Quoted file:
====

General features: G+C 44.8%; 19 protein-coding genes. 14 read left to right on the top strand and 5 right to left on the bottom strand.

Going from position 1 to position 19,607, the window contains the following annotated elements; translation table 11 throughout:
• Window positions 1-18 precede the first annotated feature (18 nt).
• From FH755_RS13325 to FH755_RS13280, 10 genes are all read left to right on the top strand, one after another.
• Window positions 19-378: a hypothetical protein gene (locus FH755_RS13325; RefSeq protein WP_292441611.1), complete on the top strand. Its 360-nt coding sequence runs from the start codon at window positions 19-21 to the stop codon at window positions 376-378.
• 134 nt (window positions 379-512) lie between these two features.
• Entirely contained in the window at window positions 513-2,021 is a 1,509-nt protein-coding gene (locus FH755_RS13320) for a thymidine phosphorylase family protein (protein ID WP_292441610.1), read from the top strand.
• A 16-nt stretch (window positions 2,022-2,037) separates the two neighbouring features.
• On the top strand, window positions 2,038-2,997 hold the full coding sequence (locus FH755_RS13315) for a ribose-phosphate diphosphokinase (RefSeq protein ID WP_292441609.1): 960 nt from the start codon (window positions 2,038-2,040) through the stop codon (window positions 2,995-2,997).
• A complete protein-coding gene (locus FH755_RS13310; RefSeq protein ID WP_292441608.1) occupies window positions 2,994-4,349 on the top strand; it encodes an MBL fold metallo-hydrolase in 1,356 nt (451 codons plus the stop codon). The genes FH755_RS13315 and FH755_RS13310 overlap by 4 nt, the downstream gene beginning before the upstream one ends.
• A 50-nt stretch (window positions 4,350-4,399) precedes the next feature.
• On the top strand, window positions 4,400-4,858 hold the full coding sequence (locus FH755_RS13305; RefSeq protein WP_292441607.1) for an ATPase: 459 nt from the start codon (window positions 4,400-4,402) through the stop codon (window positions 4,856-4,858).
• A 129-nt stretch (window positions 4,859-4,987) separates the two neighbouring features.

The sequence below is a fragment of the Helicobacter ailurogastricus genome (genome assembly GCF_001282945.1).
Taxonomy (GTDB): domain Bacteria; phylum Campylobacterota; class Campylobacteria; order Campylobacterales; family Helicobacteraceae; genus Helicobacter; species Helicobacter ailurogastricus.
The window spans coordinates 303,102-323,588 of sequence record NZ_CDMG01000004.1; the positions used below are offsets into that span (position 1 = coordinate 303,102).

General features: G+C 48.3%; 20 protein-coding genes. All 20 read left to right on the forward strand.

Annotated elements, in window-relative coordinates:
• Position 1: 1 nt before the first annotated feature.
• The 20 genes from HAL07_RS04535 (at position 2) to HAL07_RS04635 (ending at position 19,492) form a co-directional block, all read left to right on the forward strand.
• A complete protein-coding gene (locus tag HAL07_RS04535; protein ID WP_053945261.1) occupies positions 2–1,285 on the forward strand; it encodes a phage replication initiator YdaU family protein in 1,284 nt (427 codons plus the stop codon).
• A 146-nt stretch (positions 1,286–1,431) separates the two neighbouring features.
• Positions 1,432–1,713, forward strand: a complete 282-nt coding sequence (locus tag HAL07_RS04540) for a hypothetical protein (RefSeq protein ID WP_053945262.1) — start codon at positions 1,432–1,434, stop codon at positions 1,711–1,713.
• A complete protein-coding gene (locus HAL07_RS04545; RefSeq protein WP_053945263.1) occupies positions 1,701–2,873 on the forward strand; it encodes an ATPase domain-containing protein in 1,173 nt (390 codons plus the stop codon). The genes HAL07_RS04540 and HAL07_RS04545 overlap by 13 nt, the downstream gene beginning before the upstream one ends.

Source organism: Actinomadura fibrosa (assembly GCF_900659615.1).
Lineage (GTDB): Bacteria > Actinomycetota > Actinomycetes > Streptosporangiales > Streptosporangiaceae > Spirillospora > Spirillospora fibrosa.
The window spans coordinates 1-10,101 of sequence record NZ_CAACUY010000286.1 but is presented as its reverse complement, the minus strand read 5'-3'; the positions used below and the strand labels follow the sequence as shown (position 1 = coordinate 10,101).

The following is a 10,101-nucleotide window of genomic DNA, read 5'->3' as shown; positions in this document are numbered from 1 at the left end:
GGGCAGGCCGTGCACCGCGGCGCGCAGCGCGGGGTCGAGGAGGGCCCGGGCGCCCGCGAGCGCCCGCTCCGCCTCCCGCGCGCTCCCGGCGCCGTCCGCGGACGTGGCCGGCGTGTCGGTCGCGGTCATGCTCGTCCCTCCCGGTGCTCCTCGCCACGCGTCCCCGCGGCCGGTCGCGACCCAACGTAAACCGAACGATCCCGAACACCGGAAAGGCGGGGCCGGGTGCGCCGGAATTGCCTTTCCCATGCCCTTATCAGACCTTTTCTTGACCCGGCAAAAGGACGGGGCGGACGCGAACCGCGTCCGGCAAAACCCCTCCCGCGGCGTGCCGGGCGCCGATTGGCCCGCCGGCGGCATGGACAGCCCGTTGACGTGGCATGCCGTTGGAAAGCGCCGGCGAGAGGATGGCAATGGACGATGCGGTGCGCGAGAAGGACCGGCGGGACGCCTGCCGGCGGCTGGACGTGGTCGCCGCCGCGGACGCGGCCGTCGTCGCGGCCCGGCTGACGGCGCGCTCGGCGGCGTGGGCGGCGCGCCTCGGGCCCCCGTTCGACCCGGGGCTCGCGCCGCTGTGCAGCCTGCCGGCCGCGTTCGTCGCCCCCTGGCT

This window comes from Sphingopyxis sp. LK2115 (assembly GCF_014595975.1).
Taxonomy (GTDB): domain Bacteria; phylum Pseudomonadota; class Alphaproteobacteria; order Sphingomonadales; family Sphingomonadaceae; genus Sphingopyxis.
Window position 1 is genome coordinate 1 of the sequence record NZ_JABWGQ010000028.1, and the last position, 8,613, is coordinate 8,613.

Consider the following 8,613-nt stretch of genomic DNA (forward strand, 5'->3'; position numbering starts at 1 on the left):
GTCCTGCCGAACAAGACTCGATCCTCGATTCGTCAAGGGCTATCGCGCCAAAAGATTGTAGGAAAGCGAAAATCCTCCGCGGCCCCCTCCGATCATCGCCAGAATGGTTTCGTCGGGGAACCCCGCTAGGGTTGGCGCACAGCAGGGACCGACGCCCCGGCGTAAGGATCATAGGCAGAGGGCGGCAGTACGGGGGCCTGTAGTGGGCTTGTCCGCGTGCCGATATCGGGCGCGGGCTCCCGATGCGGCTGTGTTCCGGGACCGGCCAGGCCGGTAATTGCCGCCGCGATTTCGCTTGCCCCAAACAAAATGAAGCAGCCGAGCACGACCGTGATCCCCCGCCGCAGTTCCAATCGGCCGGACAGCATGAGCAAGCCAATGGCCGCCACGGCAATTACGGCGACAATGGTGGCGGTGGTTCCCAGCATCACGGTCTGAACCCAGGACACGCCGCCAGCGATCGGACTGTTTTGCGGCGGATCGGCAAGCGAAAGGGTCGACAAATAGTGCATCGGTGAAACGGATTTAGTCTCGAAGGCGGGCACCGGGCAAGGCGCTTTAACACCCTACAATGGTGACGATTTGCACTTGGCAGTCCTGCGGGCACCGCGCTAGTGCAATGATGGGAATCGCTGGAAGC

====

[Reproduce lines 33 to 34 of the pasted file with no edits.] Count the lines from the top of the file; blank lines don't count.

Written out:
Consider the following 8,613-nt stretch of genomic DNA (forward strand, 5'->3'; position numbering starts at 1 on the left):
GTCCTGCCGAACAAGACTCGATCCTCGATTCGTCAAGGGCTATCGCGCCAAAAGATTGTAGGAAAGCGAAAATCCTCCGCGGCCCCCTCCGATCATCGCCAGAATGGTTTCGTCGGGGAACCCCGCTAGGGTTGGCGCACAGCAGGGACCGACGCCCCGGCGTAAGGATCATAGGCAGAGGGCGGCAGTACGGGGGCCTGTAGTGGGCTTGTCCGCGTGCCGATATCGGGCGCGGGCTCCCGATGCGGCTGTGTTCCGGGACCGGCCAGGCCGGTAATTGCCGCCGCGATTTCGCTTGCCCCAAACAAAATGAAGCAGCCGAGCACGACCGTGATCCCCCGCCGCAGTTCCAATCGGCCGGACAGCATGAGCAAGCCAATGGCCGCCACGGCAATTACGGCGACAATGGTGGCGGTGGTTCCCAGCATCACGGTCTGAACCCAGGACACGCCGCCAGCGATCGGACTGTTTTGCGGCGGATCGGCAAGCGAAAGGGTCGACAAATAGTGCATCGGTGAAACGGATTTAGTCTCGAAGGCGGGCACCGGGCAAGGCGCTTTAACACCCTACAATGGTGACGATTTGCACTTGGCAGTCCTGCGGGCACCGCGCTAGTGCAATGATGGGAATCGCTGGAAGC